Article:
Celine E. Gimpirea
Crimson Chronicle Reporter
An angsty teenager trudges into Marjory Stoneman Douglas High School on Wednesday, Feb. 14, after an Uber drops him off just outside. His bag weighs him down more than usual this particular day; however, and it’s not the extra homework.Within just over an hour inside the building, he loads his AR-15 rifle and fires over 100 shots, killing 17 (and injuring 14). Nikolas Cruz, 19, the suspect, was taken into custody soon thereafter.
This is real. This is Columbine, this is Sandy Hook, this is Belsan, this is a cycle. And this could just as well happen to us. It only takes one to kill a hundred.
We lost 17 lives this Valentine’s Day at the hands of a boy with no restrain and at the hands of a government with no reins. One of the victims was a 17-year-old star swimmer who had just been awarded a scholarship for the fall to begin his career, his life. Another was a 14-year-old freshman in JROTC who volunteered at a natural disasters reform organization on the weekends.
Who gave Cruz the right to put his life above everybody else’s? Nobody. Who gave him the idea that it was possible? We all did. We did not heed the dozens of warnings preceding this.
We need to address the issue that is of such prominence today. We need gun control. Though what holds us back is the issue of infringing the Second Amendment, our right to bear arms, we need to filter the individuals deserving that right.
According to NBC and CNN, many students who had come into contact with Cruz had reported obvious indicators of his reckless behavior. One of his former classmates says, “He went ahead and showed me all his layout of guns, said that how he would just shoot them around for fun.” This had been almost a year ago. Cruz had been 18.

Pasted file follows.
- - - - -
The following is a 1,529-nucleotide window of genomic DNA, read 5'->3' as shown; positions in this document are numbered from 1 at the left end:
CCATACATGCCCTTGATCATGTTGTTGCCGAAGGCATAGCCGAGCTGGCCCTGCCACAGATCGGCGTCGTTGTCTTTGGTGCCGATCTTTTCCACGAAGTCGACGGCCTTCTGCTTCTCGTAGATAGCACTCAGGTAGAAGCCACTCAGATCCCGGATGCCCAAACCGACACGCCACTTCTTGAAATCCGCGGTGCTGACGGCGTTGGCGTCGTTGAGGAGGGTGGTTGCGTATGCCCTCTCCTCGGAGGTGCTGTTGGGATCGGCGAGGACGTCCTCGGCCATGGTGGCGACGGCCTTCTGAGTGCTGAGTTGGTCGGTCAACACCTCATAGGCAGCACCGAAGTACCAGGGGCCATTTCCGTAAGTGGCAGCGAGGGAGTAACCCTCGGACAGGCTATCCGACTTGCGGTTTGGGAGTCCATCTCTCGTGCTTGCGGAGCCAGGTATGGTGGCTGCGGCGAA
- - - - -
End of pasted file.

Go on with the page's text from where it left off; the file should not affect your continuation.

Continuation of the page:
Many other students kept away from him, some saying “something was off” or that “he was always a reckless kid,” according to CNN. Senior Criminal Analyst Clint Van Zandt tells NBC, “Anytime we see a shooter like this, there are always pre-incident indicators. They either tell someone, they write about it on the internet or some social network page… We never see an individual just totally act out of the dark.” Not only must we pay attention to the words and actions of those around us and act on them sooner, but we must take off the bureaucratic gloves and handle the recurring horrors with the necessary preventive measures. Zandt goes on, “The problem is, we never connect the pieces; we never put two and two together until the terrible shooting takes place.”
What would save us are more thorough background checks and investigations of those we permit to own guns and more out-of-the-box acknowledgements of possible consequences. For example, the NRA-ILA, the entity responsible for the permissions to own guns, states as three of its 11 total points of disqualification, “The following classes of people are ineligible to possess, receive, ship, or transport firearms or ammunition:
- Those adjudicated as mental defectives or incompetents or those committed to any mental institution.
- Persons less than 18 years of age for the purchase of a shotgun or rifle.
- Persons less than 21 years of age for the purchase of a firearm that is other than a shotgun or rifle.”
The Sun-Sentinel reports that Nikolas Cruz, prior to Wednesday’s shooting, had been charged with 17 counts of premeditated murder. He had shown signs of mental illness both verbally and physically, he was outcast socially, and he had been academically challenged thus. Nonetheless, he had access to a gun.
There will always be malice in the world; we are all too different to avoid it. The root of the problem, the social or mental hardships teenagers face, because of these differences, cannot be stabilized uniformly. Thus, we must prevent the destruction these hardships can lead to, and that is gun control. Guns were made, domestically, as defense and only that. THAT should be the defining guideline as much as it should be the focal point of education preceeding the permit to own a gun. We must assure our safety by defining our standards and not allowing just anybody to have access to a murder weapon.
It is scary to think that a shooting like Parkland could happen to any of us in any moment. Hollywood NMA Senior Aldo Jimenez says, “Anything can go wrong at any time, but we can’t just live our lives in fear. We have to learn from our mistakes.”
That means a stronger defense system on the part of the NRA-IRL towards a country that should not fear the destruction of its most innocent institutions: its schools. Our children, our parents, our staff, and our communities should not fear murder when measures could be taken to prevent it. We must stand up for us. The alternative is self-destruction.